Tom Marchitto


Paleoceanographers deploy a multicorer aboard the R/V Knorr in the Florida Straits. This coring device is designed to capture multiple undisturbed samples of the sediment-water interface. Photo credit: Tom Marchitto.

These are some of my current research projects. I am also continually collaborating on multiple paleoceanographic studies spanning from the Pliocene to the Anthropocene.

Timing and Paleoceanographic Impacts of the Onset of Arctic-Baffin Bay Throughflow
PI: Anne Jennings; co-PIs: John Andrews, Alex Jahn, Tom Marchitto, Julio Sepulveda; Postdocs: Lineke Woelders, Hannah Zanowski
We are using numerical modeling and multi-proxy analyses of sediment cores from northern Baffin Bay to discover the timing and consequences of the Holocene (post-glacial) opening of the western gateway for Arctic freshwater to the Labrador Sea. We hypothesize that the establishment of this connection through the Canadian archipelago was important for the Atlantic meridional overturning circulation (AMOC) and the development of the North Water Polynya. Supported by NSF OPP Arctic Natural Sciences (2018-2021).

Fertilizing the North Atlantic: How Greenland's Icebergs Raft Sediments into the Ocean
PI: Irina Overeem; co-PI: Tom Marchitto; PhD student: Ethan Pierce
The rapidly changing Greenland Ice Sheet supplies about 8% of the global riverine sediment flux to the ocean. Sediments rafted by icebergs might be an even greater flux, but constraints are poor. We are using field work, laboratory analysis, and numerical modeling to improve quantitative estimates of the modern fluxes of sediments and soluble iron (an important micronutrient) from Greenland icebergs. Supported by CU Boulder Research & Innovation Seed Grant (2018-2021).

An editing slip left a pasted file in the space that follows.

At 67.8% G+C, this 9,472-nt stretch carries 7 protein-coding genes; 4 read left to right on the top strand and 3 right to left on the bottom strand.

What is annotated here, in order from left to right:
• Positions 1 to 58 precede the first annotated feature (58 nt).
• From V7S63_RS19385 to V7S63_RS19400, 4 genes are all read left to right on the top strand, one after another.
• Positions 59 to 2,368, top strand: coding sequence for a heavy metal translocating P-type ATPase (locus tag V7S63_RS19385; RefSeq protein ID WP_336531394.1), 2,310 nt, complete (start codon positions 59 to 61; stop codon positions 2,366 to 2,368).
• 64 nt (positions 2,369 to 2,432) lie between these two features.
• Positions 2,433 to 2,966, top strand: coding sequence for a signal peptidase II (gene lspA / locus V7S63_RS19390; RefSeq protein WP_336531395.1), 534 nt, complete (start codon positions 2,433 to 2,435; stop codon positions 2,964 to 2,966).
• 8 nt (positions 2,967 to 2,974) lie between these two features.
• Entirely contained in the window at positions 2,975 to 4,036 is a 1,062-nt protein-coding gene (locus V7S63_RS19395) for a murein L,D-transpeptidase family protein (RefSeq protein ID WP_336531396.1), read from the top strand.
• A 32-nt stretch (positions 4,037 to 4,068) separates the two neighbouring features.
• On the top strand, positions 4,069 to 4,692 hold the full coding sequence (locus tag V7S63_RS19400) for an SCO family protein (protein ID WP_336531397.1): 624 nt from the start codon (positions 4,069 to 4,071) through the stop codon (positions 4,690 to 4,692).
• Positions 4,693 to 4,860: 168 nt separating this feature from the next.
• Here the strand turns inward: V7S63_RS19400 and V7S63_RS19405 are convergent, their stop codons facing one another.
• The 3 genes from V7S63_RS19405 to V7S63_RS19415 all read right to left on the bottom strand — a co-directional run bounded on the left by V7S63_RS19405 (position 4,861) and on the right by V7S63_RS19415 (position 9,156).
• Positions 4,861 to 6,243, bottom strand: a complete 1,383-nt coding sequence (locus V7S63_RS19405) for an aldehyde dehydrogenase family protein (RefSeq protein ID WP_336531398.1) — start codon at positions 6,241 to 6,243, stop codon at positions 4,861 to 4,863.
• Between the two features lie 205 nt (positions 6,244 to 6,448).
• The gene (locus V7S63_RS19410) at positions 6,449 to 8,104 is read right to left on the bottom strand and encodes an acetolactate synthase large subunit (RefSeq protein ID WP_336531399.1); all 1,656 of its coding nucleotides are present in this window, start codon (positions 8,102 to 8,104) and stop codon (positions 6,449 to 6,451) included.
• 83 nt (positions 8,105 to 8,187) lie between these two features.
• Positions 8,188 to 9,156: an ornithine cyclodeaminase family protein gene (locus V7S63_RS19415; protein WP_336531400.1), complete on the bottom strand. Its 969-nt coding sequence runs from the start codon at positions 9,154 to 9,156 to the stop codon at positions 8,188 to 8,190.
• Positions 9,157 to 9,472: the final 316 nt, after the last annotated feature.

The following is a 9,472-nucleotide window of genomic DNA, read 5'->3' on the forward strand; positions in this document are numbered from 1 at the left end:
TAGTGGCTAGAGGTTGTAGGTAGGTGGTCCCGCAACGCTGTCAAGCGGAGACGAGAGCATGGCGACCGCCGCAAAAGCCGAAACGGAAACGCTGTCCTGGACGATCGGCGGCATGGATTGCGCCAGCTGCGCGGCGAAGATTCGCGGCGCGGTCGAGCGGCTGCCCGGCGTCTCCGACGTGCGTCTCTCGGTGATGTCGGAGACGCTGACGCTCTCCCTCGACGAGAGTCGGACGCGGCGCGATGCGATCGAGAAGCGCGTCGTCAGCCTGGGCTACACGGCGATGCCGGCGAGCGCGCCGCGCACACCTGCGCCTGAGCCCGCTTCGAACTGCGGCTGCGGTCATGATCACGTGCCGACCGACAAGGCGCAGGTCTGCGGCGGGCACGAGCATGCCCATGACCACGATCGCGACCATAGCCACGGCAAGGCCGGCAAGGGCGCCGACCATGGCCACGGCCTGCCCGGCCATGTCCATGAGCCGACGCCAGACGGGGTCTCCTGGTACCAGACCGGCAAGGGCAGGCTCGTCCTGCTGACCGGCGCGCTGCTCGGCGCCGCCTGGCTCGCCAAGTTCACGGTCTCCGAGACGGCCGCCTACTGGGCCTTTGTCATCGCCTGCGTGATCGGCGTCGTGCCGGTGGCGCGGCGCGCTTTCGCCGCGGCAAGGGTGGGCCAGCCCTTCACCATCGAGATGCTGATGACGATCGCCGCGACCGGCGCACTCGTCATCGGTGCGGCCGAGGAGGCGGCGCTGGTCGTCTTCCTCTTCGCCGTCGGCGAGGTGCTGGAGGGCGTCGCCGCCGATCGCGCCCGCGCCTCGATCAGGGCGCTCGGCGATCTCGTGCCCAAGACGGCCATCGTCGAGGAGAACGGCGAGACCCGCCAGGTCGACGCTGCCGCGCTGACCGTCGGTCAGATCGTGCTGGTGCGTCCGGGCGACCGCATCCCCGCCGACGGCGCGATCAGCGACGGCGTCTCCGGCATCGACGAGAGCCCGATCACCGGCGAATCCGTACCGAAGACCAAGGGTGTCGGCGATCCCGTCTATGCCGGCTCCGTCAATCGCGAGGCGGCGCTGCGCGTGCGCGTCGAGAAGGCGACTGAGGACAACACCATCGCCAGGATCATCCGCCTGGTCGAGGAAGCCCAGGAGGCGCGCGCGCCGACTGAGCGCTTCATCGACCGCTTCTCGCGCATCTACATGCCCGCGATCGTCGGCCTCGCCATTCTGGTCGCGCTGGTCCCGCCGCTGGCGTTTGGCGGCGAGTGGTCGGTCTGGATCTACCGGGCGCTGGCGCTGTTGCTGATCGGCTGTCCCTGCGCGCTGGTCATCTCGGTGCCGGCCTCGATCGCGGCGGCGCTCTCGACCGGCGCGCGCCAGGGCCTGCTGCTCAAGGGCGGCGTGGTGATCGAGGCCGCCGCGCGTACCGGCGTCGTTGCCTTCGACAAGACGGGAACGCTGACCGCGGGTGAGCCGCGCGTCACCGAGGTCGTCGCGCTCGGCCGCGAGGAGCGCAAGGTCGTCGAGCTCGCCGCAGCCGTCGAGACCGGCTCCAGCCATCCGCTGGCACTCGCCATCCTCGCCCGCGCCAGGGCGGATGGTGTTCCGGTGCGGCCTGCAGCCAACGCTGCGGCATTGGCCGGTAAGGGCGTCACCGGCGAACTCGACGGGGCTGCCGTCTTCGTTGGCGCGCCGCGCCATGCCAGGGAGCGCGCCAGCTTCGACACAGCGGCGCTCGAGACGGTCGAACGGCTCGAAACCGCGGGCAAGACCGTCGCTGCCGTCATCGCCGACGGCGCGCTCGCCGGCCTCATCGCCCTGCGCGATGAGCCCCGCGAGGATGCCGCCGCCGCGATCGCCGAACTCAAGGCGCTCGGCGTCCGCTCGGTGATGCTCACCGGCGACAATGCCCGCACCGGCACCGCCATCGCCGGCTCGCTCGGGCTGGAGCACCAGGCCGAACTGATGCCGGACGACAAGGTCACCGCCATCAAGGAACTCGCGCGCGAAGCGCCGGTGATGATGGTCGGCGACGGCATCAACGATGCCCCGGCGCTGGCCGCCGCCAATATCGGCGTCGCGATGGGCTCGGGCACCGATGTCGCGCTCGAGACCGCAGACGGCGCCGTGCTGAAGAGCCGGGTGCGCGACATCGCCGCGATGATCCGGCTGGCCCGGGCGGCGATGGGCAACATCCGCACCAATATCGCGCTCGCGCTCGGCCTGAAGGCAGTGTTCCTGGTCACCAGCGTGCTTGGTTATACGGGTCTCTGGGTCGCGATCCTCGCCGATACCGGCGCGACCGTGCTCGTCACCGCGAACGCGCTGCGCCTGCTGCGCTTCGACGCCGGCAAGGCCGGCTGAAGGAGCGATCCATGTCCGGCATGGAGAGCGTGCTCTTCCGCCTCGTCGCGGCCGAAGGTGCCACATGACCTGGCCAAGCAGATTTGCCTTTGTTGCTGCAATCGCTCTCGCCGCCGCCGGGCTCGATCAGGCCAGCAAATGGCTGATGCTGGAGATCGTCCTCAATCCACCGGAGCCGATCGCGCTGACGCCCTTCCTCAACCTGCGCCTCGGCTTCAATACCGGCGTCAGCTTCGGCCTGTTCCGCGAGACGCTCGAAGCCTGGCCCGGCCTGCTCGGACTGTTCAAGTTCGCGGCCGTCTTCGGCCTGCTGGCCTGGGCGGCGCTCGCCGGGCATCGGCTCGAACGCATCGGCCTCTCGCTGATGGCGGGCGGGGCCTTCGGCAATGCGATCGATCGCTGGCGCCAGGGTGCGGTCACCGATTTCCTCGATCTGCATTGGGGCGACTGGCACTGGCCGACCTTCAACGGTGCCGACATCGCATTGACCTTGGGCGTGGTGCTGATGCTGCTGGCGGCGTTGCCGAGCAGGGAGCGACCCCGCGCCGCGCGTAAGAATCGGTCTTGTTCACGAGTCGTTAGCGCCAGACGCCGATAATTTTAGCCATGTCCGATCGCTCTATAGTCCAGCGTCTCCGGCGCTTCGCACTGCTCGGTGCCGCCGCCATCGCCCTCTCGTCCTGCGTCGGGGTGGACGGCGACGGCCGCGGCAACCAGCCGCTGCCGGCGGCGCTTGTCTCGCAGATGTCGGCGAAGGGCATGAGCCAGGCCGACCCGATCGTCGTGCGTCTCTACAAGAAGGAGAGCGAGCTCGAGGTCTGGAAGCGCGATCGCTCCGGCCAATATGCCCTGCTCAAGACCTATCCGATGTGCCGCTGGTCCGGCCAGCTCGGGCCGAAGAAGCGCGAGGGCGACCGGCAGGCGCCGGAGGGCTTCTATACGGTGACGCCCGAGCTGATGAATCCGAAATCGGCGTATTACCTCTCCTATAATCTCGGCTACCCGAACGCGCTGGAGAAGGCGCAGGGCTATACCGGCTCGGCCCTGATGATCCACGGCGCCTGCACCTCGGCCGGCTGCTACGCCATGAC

FORABOT: An Autonomous and Accessible System for Sorting Foraminifera
Collaborative PIs: Edgar Lobaton, Tom Marchitto; co-PI: Michael Daniele
We are developing an autonomous sorting system for foraminifera, which will be accessible (in terms of usability and cost) to the scientific community. The automated identification of forams to the species level is accomplished using machine learning, developed under our prior NSF grant "A Visual System for Autonomous Foraminifera Identification." The current system makes use of micromanipulation and microfluidics to facilitate the transport of forams from a hopper to their sorted receptacles. Supported by NSF OCE Ocean Technology and Interdisciplinary Coordination (2016-2018 & 2019-2021).

Development of Individual Foraminiferal Mg/Ca to Reconstruct Past ENSO Variability
PI: Tom Marchitto; PhD student: Brigitta Rongstad
Since planktic foraminifera only live for a few weeks, each shell provides a monthly-scale snapshot of upper ocean conditions. By measuring the paleotemperature proxy Mg/Ca in a population of individual shells, we can probe questions about past climate variance, such as seasonality and interannual variability. We are using tropical Pacific core tops to show that this method is valid, by constraining the impacts of partial dissolution, and by comparing fossil population statistics to upper ocean instrumental temperatures. We then apply the approach to infer ENSO variance during the Last Glacial Maximum. Supported by NSF OCE Paleo Perspectives on Climate Change (2016-2018).

Research Activities

Research Labs and Groups